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Rediscovery revised the cooperation of Erich and Armin von Tschermak-Seysenegg in the context of the rediscovery of Mendel s laws in

Plant Biology ISSN REVIEW ARTICLE Rediscovery revised the cooperation of Erich and Armin von Tschermak-Seysenegg in the context of the rediscovery of Mendel s laws in M. Simunek 1,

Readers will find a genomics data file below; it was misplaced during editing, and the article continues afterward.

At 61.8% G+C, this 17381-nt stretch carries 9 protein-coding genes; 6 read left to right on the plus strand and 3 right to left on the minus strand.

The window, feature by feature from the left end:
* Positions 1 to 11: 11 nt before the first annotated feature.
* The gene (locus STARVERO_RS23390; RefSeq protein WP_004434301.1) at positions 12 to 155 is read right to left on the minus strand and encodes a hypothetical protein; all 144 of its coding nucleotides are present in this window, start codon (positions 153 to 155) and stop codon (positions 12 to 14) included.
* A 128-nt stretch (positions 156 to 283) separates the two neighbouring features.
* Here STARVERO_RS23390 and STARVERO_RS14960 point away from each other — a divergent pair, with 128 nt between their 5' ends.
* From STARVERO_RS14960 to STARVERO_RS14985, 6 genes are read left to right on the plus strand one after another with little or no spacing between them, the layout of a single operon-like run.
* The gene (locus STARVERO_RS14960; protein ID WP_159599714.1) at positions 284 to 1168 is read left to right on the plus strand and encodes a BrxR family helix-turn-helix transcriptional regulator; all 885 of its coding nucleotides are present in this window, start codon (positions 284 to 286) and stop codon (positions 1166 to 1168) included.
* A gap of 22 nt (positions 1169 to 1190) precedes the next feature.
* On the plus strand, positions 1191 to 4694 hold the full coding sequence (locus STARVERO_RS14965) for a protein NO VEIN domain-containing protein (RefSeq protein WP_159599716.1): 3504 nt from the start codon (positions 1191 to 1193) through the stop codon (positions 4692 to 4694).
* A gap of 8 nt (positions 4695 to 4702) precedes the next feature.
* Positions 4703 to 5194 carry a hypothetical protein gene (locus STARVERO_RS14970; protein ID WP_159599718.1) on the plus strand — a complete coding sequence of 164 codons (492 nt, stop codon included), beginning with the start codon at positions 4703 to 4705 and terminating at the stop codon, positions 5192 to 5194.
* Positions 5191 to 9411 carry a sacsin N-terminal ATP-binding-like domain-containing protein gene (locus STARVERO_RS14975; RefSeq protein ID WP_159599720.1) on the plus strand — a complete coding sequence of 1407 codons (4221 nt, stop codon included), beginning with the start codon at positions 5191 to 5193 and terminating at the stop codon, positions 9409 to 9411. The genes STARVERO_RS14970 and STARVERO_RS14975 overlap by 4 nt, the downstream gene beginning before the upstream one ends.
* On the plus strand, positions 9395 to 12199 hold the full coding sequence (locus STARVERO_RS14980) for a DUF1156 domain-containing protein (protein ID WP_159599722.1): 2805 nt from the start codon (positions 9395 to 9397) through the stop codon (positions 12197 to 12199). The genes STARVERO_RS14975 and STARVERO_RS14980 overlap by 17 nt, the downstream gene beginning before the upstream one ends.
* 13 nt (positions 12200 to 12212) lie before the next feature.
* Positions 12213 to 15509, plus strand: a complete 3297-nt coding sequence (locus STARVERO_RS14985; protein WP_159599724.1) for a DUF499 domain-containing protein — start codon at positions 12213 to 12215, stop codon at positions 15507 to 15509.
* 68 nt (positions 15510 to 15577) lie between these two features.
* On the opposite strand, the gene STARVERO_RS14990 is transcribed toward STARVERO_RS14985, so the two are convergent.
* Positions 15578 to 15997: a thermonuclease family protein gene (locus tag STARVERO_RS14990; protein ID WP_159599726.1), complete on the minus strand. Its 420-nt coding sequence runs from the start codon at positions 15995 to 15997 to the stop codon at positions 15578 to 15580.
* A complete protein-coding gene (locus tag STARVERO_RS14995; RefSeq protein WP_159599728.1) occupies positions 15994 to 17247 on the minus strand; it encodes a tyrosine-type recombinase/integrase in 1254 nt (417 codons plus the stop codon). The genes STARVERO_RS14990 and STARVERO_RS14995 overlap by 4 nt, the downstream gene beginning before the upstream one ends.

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Plant Biology ISSN REVIEW ARTICLE Rediscovery revised the cooperation of Erich and Armin von Tschermak-Seysenegg in the context of the rediscovery of Mendel s laws in M. Simunek 1, U. Hoßfeld 2 & V. Wissemann 3 1 Academy of Sciences of the Czech Republic, Centre for the History of Sciences and Humanities, Prague, Czech Republic 2 Friedrich-Schiller-University, AG Didactics of Biology (Bienenhaus), Jena, Germany 3 Justus-Liebig-University Giessen, Spezielle Botanik, Giessen, Germany Keywords Genetics; heredity; history of science; hybridisation; Mendelism. Correspondence M. Simunek, Academy of Sciences of the Czech Republic, Centre for the History of Sciences and Humanities, Puškinovo nám. 9, Prague, Czech Republic. Editor M. Van Kleunen Received: 8 December 2010; Accepted: 19 May 2011 doi: /j x ABSTRACT The rediscovery of Mendel s laws in 1900 is seen as a turning point in modern research on heredity and genetics. In the first half of the 20th century it was generally held that the rediscovery was made several times, independently, and in a parallel fashion by three European botanists (Carl Correns, Hugo de Vries and Erich von Tschermak-Seysenegg). Since the 1950s, however, serious questions have arisen concerning both the chronology and the specific conceptual contribution of the scientists involved. Not only the independence but also parallelism was analysed in the context of individual research programmes of all three of these scholars. The youngest of them, Austrian botanist Erich von Tschermak-Seysenegg, was excluded from the rank of rediscoverers. It is the aim of this paper to use new archival evidence and add important facts both to the chronology and conceptual framework of Erich von Tschermak-Seysenegg s work. An entirely new aspect is added by identifying his older brother, the physiologist Armin von Tschermak-Seysenegg ( ), as a significant spiritus movens of the events of 1900 and A selected part of their correspondence, covering the period from 13 March 1898 until 19 November 1901, is made available in transcriptions. INTRODUCTION Almost nothing about the event was simple or straightforward (...)Zirkle 1964: 67 According to a traditional view adopted and fostered by almost all textbooks of genetics, Mendel s laws were presented in the first half of annus mirabilis 1900 simultaneously and independently by three European botanists: Hugo de Vries ( ) of the Netherlands, Carl Correns ( ) of Germany and Erich von Tschermak-Seysenegg ( ; hereafter E.T.S.) of Austria Hungary (Johannsen 1923; Iltis 1924; Roberts 1929; Grant 1956; Dunn 1965; Stubbe 1965; Johansson 1979; Keller 2000). The importance of William Bateson ( ), a leading British botanist, in this process is stressed as well (Olby 1985; Falk 2009). In connection with these events, the term rediscovery is often used. Having laid the foundations of further development in the 20th century research of heredity, they continue to attract considerable interest. There are two interrelated issues that are essential for reconstructing this process. The first one concerns the independence of research and discovery (Platt 1959), that is, if through their own practical research, results were obtained that were interpreted in the same sense as Mendel but without knowing the paper of Mendel. Or, if after reading Mendel s paper, existing results could be explained on the basis of 1 This paper is published as part of the DFG Research Project Ho this paper. In relation to each protagonist, two questions arise: (i) whether they discovered the laws of J.G. Mendel on their own or used Mendel s papers to interpret previously obtained results; and (ii) whether each of the scholars made the discovery independently of each other. Especially the latter question touches upon the parallelism of the discovery, and, eo ipso, also later claims of priority. Depending on the answers and the level of analysis and singularity, events of 1900 might be seen not as a rediscovery but rather as a new discovery (Jahn 1957), delayed discovery (Zirkle 1964) or complex of multiple discoveries (Brannigan et al. 1981). Issues pertaining to independence, originality and parallelism are thus reflected in various interpretations of the rediscovery (Roberts 1929; Stomps 1954; Jahn ; Dunn 1965; Stubbe 1965; Sturtevant 1964; Zirkle 1968; Olby 1985; Bowler 1989). Moreover, given the evolving nature of experimental research programmes of the protagonists, it remains unclear what should be the extent of the period covered by the term rediscoverery (Jahn 1957: 215). Doubts regarding the general claims of the youngest of the three, E.T.S., appeared relatively early. Nonetheless, he was seen as one of the rediscoverers for a long time (Johannsen 1923; Nilsson-Ehle 1924; Roemer 1941; Stubbe 1941; Reinöhl 1950; Gasking 1959; Heinisch & Rudorf 1961). Some contemporaries even saw him as...the very first Austrian scientist after Mendel who understood the rules of heredity (Hänsel 1962: 13). It may also be relevant that E.T.S. lived until the Plant Biology ª 2011 German Botanical Society and The Royal Botanical Society of the Netherlands 1 The rediscovery of Mendel s laws, Simunek, Hoßfeld & Wissemann early 1960s. He supported the position of triple parallel (simultaneous) rediscovery already in his first papers (Tschermak- Seysenegg 1900a: 239,b: 555), and consistently promoted this view also in his later writings (Tschermak-Seysenegg 1901a: 642,c: 1029, 1908, 1928, 1956, 1958). Implying the identity of discoveries in 1865 and 1900, he even mentioned...a 35 years long interval when comparing, in 1931, the original publication of Mendel s paper and events of 1900 (Tschermak-Seysenegg 1931: 1). Very important was also his contribution to the commemoration and celebration of Mendel s personality and work, which started immediately after 1900 and took the form of, for example, re-publication of Mendel s paper in 1901 (Vol. 121 in Ostwald s Classics of the Exact Sciences Series). Last, but not least, he saw himself as a leading contributor in applying the new Mendelian knowledge in the field of plant breeding and botany (Wunderlich 1951; Harwood 1997, 2000). In the mid-1960s, however, it was shown that his original understanding of Mendel s explanations in the context of 1900 had limited validity, both in conceptual and in terminological terms (Dunn 1965: 76; Allen 1975: 48). He was dropped from the list of the rediscoverers (Stern & Sherwood 1966, 1978; Bowler 2000) and viewed rather example of a biologist who interpreted what we now regard as Mendelian phenomena within a pre-mendelian concept of heredity (Olby 1985: 114), or an example of an scientist who was influenced by...preceding generations of the older hybridizers rather than the direct influence of Mendel himself (Roberts 1929: 356). Recently (e.g., Moore 2001), it has been argued that he failed because (i) he was not able to draw any generalisations from the data he obtained; and (ii) he did not attempt to explain the results he obtained by discovery within an appropriate theoretical framework. To a large extent, existing interpretations have been based on the contemporary statements and or memoirs. In the summer of 2009, a personal collection of E.T.S. held by the Archives of the Austrian Academy of Sciences in Vienna was catalogued and opened for historical research. At the same time, a significant part of the personal possessions of Armin Tschermak-Seysenegg ( ) (hereinafter A.T.S.) 2, his older brother and a prominent physiologist, was identified 2 Armin (Eduard Gustav) von Tschermak-Seysenegg (21 September 1870 in Vienna, Austria 9 October 1952 in Bad Wiessee, Germany) studied medicine at the Universities of Vienna, Austria, and Heidelberg, Germany. After completing his studies in Vienna in 1895, he moved to Leipzig. From 1899 until 1906, he worked at the University of Halle, where he was appointed adjunct professor in He allied himself to the school of E. Hering. After 1906, he returned to Vienna where he temporarily received full professorship in physiology and medical physics at the Veterinary College (Hochschule für Tiermedizin), a school he helped to establish. In , he served as its Rector. In 1913, he came to Prague, Bohemia, to fill a vacancy at the Institute of Physiology, a venerable institution founded in the 19th century by J. E. Purkinje. After receiving full professorship, he was appointed director of this Institute. He continued to lecture in Prague at the German (Charles) University until the end of WWII in His research focused mainly on general and special physiology (physiology of sight), anatomy and neurology. He coedited the Zeitschrift für Physiologie, the Zeitschrift für Sinnesphysiologie and the Archiv für Augenheilkunde. He was a member of several scientific societies and academies across Europe. In 1936, together with Th. H. Morgan, he became a member of the Academy of Sciences of the Holy See (Pontificia Academia Scientiarum) in the Vatican. He died on 9 October 1952 in Bad Wiessee in Bavaria. and described thanks to the generosity of Dr Armin Tschermak von Both collections contain correspondence between the two brothers, in all 87 items of letters, correspondence cards, postcards and telegrams. They cover the period from 1898 until 1951 (the year before the death of A.T.S.). The vast majority of the extant correspondence was written and sent from A.T.S. to E.T.S. (83 items); only four items conversely. There are 14 pieces of correspondence sent by A.T.S. to E.T.S. in the period from 13 March 1898, until 19 November Despite some very clear statements of E.T.S. (Tschermak- Seysenegg 1958: 6) and the assumption that the two brothers were very close (Harwood 2000: 1062), the extent, quality and significance of their relationship for the early research in genetics remained, until recently, completely unknown. 3 It is, however, certain that A.T.S. supported his brother in promoting the view of the triple simultaneous rediscovery from the very beginning (Tschermak-Seysenegg A. 1901, 1923). Although the mutual correspondence is clearly incomplete, it is certain that information therein contained can help provide much more detailed answers to questions pertaining to degrees of success in interpreting Mendel s works in the crucial period of The key issues are: (i) when were Mendel s papers read for the first time; (ii) when was the phenomenon of segregation understood in Mendelian terms; (iii) what was the explanation of the mechanical base of heredity; and (iv) how did this influence the future research of heredity? And finally-and this should be seen as an entirely new aspect of the traditional rediscovery story-how relevant was the contribution of A.T.S., whose role was until now completely underestimated? ROUTES TO REDISCOVERY : THE CHRONOLOGY In the spring of 1898, E.T.S. went to the Belgian city of Ghent to study botanical techniques. At the suggestion of Dr Julius MacLeod ( ), professor of botany at the University of Ghent and director of the local botanical garden, he soon started experimenting with self- and cross-pollination. Exploring the effects of both self- and cross-fertilisation in plants, he was also inspired by some remarks of Charles Darwin (Tschermak-Seysenegg 1900a: 232, 1958: 53; Roberts 1929: 343). For hybridisation experiments, E.T.S. chose several varieties of Pisum. In the same year, he visited H. de Vries in Amsterdam, with whom he then stayed in touch by correspondence (Tschermak-Seysenegg 1958: 47 8). In the autumn of 1898, E.T.S. returned to Austria hoping to obtain a position as an assistant at the University of Agriculture in Vienna with Dr Adolf von Liebenberg ( ). At Liebenberg s advice, however, he first accepted a practical position in Eßlingen, at the farm of the Habsburg imperial family, in October There he continued with hybridisation experiments using the plant material he brought from Ghent (Roberts 1929: 346; Tschermak-Seysenegg 1958: 53). The move back to Vienna a year later, in October 1899, gave him an opportunity to analyse the results of his experiments in the F2 generation, which he needed for his inaugural dis- 3 The only two persons who went through the correspondence in the 1980s and 1990s were Armin von Tschermak Seysenegg s son, Wolfgang Tschermak von Seysenegg, and his grandson, Dr Armin Tschermak von 2 Plant Biology ª 2011 German Botanical Society and The Royal Botanical Society of the Netherlands Simunek, Hoßfeld & Wissemann The rediscovery of Mendel s laws, sertation. In Vienna, he could also use the scientific literature in Liebenberg s private library. 4 According to E.T.S. s memoirs, it was here that he first became aware of the existence of G.J. Mendel and his 1850s and 1860s research on Pisum and Hieracium. He came across it in the 1881 work of Wilhelm O. Focke (Tschermak-Seysenegg 1958: 54). 5 Then he found a copy of Verhandlungen des Naturforschenden Vereines in Brünn in the library of the University of Vienna. While finishing his thesis, he studied Mendel s papers between 10 October and Christmas 1899, that is, he read them in 2.5 months. 6 He delivered his thesis Ueber kuenstliche Kreuzung bei Pisum sativum (Concerning Artificial Crossing in Pisum sativum) on 17 January Two months, later in March 1900, he made a second set of corrections. According to E.T.S., he received H. de Vries paper Sur la loi des disjonction des hybrides (Concerning the Law of Segregation of Hybrids; published in French) of 26 March 1900, at the beginning of April 1900 (Roberts 1929: 346; Tschermak- Seysenegg 1958: 54; Sturtevant 1964: 26). Later he received another paper by H. de Vries, Das Spaltungsgesetz der Bastarde (The Law of Segregation of Hybrids; written in German), which was submitted for publication in the March volume of Berichte der Deutschen Botanischen Gesellschaft (further Berichte) (Tschermak-Seysenegg 1958: 55). At this point, E.T.S. decided to publish his own results as soon as possible. One of the few options open to him was the official journal of the Imperial Austrian Ministry of Agriculture Zeitschrift für das landwirthschaftliche Versuchswesen in Österreich (further Zeitschrift) (Tschermak-Seysenegg 1900b). While going through the second round of corrections at the beginning of May 1900, E.T.S. received a reprint of C. Correns s paper written in German, Gregor Mendel s Regel über das Verhalten der Nachkommenschaft der Bastarde (Gregor Mendel s Law Concerning the Behaviour of Progeny of Varietal Hybrids) (Correns 1900; Rheinberger 2000a). It was published in volume 18 (3) for April 1900 of the Berichte (Tschermak-Seysenegg 1958: 55). 7 Within a few days, and certainly before 16 May 1900, E.T.S. prepared a short abstract which shared its title with his thesis. This paper was submitted to the Berichte on 2 June 1900, and published in volume 18 (5) for June 1900 (Tschermak-Seysenegg 1900a). At about the same time, he sent the pre-prints of his thesis (i.e., not the abstract submitted to the Berichte!) to both H. de Vries and C. Correns (Tschermak-Seysenegg 1958: 55 6). In the course of the following year (1901), E.T.S. published three more papers that he saw as a contribution to the same topic, based on an extension of his research (Iltis 1924: 223). The first one, Weitere Beiträge über Verschiedenwerthigkeit der 4 Manuscript called Geschichtliche Darstellung der Wiederentdeckung der Mendelschen Vererbungsgesetze von Seiten Erich v. Tschermak-Wien, Archiv der Österreichischen Akademie der Wissenschaften Wien, collection of Erich von-tschermak-seysenegg. 5 Ibid. 6 Ibid. 7 The only paper of E.T.S. to be translated in full into English was Concerning artificial crossing in Pisum sativum, in: Genetics 35 (suppl. to No. 5) 1950: 42 7 (translated by Aloha Hannah). Some parts of E.T.S. papers from 1900 and 1901 are available in English translations also in H. F. Roberts (1929), Plant Hybridization before Mendel, Princeton, Princeton University Press (346 57). Merkmale bei Kreuzung von Erbsen und Bohnen (Further Contributions to the Different Valuation of Traits in Crossing Peas and Beans) from 19 January 1901, was published in the February volume of Berichte (Tschermak-Seysenegg 1901a). The second one dealt with the same issues, and was basically a longer version of the same paper. It was published under the same title in the Zeitschrift (Tschermak-Seysenegg 1901b). The third was called Ueber Züchtung neuer Getreiderassen mittelst künstlicher Kreuzung (On the Breeding of New Varieties of Cereal Through Artificial Hybridisation) with the subtitle Kritisch-historische Betrachtungen (Critical Historical Remarks). It too was published in the Zeitschrift (Tschermak- Seysenegg 1901c). TOWARD THE CONCEPT: REGULAR DIFFERENTIAL VALUATION OF THE TRAITS After 1900, E.T.S. reviewed the research he started in 1898, which included experimental hybridisation, as a repetition and continuation (Wiederholung und Weiterführung), or perhaps a contribution to the new build-up (neuer Ausbau) of Mendel s teaching (Tschermak-Seysenegg 1901c: 1029). His research focused primarily on traits in hybrids, in particular on data he obtained in F1 and F2 generation by heteromorphic xenogamy (Tschermak-Seysenegg 1901a: 37). In Mendel s work, he appreciated the analysis of traits (Merkmalsanalyse) or (...) decomposition of the whole habitus into individual traits (Tschermak-Seysenegg 1901c: 1030). He also analysed the expression of various traits including the socalled vegetative traits (vegetative Merkmale). He concluded that some traits are realized in hybrids only in an alternative form (alternierend). This he saw as a proof of different values of the traits. Based on this observation, he introduced his own terms for recessive ( undervalued unterwertig) and dominant ( overvalued überwertig) traits. He did not, however, see the valuation of traits as something generally valid but rather as something pertaining only to vegetative traits (Tschermak-Seysenegg 1901a: 51, 1901c: 1032). In relation to both the breeding praxis and a racial history he was especially interested in an age of a trait (Tschermak-Seysenegg 1901c: 1058). He even implied that the dominant traits may be older than the recessive ones (Tschermak-Seysenegg 1901c: 1060). Interestingly, Mendel s factors did not play any significant part in his early analysis, i.e., in association with a pair of determiners that segregate to individual reproductive cells as they are formed. In papers published by E.T.S. in 1900 and 1901 there is just one detailed remark on Mendel s view, namely, that he even deduced some elements to be in the special organs of the cell or parts of the plasm (Tschermak- Seysenegg 1901c: 1030). 8 In several places, the so-called carriers of the traits (Träger der Merkmale) were used in connection with the ratio 3:1 (Tschermak-Seysenegg 1901a: 39, 37, 1901b: 644). It may be deduced that at this time E.T.S. failed to appreciate the distinction between phenotypic characters and genotypic factors. Trying to explain the different valuation of traits, he also allowed for further factors such as, for example, the sex of 8 In original text: (...) ja sogar an eine Zurückführung jener Elemente auf gesonderte Zellorgane oder Plasmatheile gedacht (...). Plant Biology ª 2011 German Botanical Society and The Royal Botanical Society of the Netherlands 3 The rediscovery of Mendel s laws, Simunek, Hoßfeld & Wissemann the transmitter (Tschermak-Seysenegg 1901a: 47), the influence of the race or a combination of the races (Tschermak-Seysenegg 1901a: 48; 1901c: 1059; Tschermak-Seysenegg A. 1901: 1428). Following an older tradition, he even mentioned a strengthening (or weakening) of paternal traits in the hybrids (Tschermak-Seysenegg 1901a: 49 50; Roberts 1929: 356; Olby 1987: 416), which he suggested could be used in valuation tables (Wertigkeitstabellen) for individual traits (Tschermak-Seysenegg 1901c: 1032). In 19